Despite Scoring Drop, Cole Caufield's 200-Foot Game Is Reason For Optimism

Toronto Maple Leafs v Montreal Canadiens
Toronto Maple Leafs v Montreal Canadiens / Minas Panagiotakis/GettyImages

Coming into the Montreal Canadiens 2023-24 season, Cole Caufield was touted as a potential 50-goal scorer.

It hasn't played out that way, he has just 19 goals through 65 games; after scoring 26 goals in 46 games last year. And if you're looking strictly at his goal output, it's easy to ponder what has held him back. It's not as though he forgot how to shoot the puck or no longer possesses the shot that has made him lethal.

It hasn't worked out the way he has wanted, but there are a few reasons for optimism. His 200-foot game has shown significant improvements, and it has helped the top line assert themselves. Caufield's footspeed and smart positioning have been a great fit alongside Nick Suzuki and Juraj Slafkovsky.

Caufield's playmaking acumen has taken another step as well, although he has shot the puck a lot less, he is a deceptive passer. He has been more of the setup man for Suzuki, who benefitted from the great passes. And it's also noteworthy that while Caufield is healthy, he underwent a significant shoulder surgery.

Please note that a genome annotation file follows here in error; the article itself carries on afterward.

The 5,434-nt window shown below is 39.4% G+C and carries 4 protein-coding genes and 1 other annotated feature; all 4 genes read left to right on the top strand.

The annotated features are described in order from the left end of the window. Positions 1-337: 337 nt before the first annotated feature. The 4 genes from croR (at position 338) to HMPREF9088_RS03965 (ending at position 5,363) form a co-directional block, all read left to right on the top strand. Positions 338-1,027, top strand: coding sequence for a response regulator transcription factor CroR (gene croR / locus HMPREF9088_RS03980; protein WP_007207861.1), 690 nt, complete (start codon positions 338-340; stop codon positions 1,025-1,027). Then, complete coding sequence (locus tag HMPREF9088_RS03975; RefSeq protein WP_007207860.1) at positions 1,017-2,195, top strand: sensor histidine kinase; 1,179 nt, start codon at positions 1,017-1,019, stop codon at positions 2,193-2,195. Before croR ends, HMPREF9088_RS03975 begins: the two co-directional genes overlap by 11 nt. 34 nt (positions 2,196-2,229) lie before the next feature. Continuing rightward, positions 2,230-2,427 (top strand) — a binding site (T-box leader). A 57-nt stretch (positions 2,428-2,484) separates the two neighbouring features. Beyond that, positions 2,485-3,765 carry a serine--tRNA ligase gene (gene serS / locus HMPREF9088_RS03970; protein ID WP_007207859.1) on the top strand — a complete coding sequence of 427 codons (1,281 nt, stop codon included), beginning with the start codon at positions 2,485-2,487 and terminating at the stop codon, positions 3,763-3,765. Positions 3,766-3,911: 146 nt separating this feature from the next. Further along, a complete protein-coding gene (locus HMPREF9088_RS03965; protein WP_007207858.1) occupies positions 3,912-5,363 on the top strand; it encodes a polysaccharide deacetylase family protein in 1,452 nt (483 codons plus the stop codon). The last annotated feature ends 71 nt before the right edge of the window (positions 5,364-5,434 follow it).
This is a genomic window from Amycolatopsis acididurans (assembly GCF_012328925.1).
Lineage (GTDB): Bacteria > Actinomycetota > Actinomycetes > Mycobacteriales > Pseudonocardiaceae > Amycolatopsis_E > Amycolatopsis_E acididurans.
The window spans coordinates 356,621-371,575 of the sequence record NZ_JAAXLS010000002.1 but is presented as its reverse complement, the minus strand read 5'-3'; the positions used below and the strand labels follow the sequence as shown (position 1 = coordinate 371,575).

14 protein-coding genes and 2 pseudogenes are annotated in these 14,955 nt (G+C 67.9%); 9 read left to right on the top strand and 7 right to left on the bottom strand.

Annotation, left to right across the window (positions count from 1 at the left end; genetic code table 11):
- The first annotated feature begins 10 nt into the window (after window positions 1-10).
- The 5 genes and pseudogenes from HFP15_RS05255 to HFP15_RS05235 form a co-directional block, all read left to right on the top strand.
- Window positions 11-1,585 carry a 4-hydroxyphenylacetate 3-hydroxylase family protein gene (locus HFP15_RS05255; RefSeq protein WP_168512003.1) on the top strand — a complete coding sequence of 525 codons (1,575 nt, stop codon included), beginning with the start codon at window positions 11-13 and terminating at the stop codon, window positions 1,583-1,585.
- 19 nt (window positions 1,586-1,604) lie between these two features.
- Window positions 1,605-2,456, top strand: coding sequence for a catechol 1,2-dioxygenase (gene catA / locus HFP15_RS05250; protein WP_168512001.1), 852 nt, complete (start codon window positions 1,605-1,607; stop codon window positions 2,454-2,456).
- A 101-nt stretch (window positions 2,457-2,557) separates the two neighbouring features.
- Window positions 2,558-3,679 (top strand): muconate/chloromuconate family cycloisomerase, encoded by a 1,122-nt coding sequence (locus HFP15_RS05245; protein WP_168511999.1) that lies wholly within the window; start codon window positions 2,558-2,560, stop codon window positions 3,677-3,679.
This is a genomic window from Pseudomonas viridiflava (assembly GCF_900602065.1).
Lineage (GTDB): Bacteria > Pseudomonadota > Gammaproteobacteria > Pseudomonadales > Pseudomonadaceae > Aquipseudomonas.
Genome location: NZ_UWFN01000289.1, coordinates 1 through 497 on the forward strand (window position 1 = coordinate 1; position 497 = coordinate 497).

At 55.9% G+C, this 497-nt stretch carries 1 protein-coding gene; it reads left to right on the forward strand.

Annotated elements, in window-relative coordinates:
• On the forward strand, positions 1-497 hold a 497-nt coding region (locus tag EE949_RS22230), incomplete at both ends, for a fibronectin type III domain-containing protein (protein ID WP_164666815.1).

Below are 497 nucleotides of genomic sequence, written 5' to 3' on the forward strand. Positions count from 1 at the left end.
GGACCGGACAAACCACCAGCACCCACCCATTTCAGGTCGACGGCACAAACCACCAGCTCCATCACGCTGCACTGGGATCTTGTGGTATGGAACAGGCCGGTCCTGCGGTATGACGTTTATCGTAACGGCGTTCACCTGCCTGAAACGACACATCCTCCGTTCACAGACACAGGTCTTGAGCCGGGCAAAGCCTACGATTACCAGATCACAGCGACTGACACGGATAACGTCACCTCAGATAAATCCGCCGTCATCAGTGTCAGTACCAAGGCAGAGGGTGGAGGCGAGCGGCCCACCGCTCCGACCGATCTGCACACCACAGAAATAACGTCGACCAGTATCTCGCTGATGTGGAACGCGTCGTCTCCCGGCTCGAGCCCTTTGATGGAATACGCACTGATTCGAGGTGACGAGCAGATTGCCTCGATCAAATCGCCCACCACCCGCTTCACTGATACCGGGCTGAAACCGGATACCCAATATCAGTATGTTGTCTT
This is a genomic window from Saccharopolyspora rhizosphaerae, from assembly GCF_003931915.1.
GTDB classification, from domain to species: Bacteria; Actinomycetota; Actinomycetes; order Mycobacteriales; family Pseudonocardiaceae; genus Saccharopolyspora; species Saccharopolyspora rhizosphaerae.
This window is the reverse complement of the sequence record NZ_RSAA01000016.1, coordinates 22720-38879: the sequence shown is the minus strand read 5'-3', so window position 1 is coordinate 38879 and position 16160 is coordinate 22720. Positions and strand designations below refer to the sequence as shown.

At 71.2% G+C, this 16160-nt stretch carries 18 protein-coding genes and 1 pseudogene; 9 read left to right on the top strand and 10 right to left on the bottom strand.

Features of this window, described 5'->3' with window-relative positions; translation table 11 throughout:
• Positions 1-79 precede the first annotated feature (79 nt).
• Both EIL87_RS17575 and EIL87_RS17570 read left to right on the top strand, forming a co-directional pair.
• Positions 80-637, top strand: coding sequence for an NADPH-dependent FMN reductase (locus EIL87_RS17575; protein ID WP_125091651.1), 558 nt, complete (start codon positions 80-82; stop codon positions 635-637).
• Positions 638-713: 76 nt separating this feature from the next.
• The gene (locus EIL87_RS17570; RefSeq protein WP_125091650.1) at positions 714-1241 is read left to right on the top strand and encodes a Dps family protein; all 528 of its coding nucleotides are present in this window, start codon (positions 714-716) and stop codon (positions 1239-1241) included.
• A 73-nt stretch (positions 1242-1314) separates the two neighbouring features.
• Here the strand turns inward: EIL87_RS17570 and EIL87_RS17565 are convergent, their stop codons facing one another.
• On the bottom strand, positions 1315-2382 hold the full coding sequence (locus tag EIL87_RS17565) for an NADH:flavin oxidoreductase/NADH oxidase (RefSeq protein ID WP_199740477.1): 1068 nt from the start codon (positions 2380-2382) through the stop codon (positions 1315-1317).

I don't necessarily think that he has less power and velocity on his shot, but he is building up the rest of his game while adjusting to his surgically repaired shoulder. Yes, it has been close to a full season, but he has had to adjust and find new ways to put the puck in the net. And when he does, the Canadiens will be better for it, with a new and improved Caufield.

Caufield is also still learning the NHL game, and he and Suzuki have taken Slafkovsky under their wing. There are many scenarios where they try to work the puck to the 19-year-old. It's easy to forget that it is only Slafkovsky's sophomore season and the chemistry is still building up between the Habs under 25 number one line.

Martin St. Louis, his assistants and the Canadiens development staff have worked hard with Slafkovsky to become a complete player. It's obvious that the onus is the same for Caufield; they want the two talented wingers to hang with the opposition's best. I wouldn't say that I am disappointed, but more surprised he hasn't scored like he was expected to and, much more intrigued for next year.

With another top 10 pick likely added to the fold at the draft in June, hopefully a left shot forward who can shoot the puck will be selected. This will open up space for Caufield, that he doesn't currently have and either elevate the top unit or give the Habs two great units.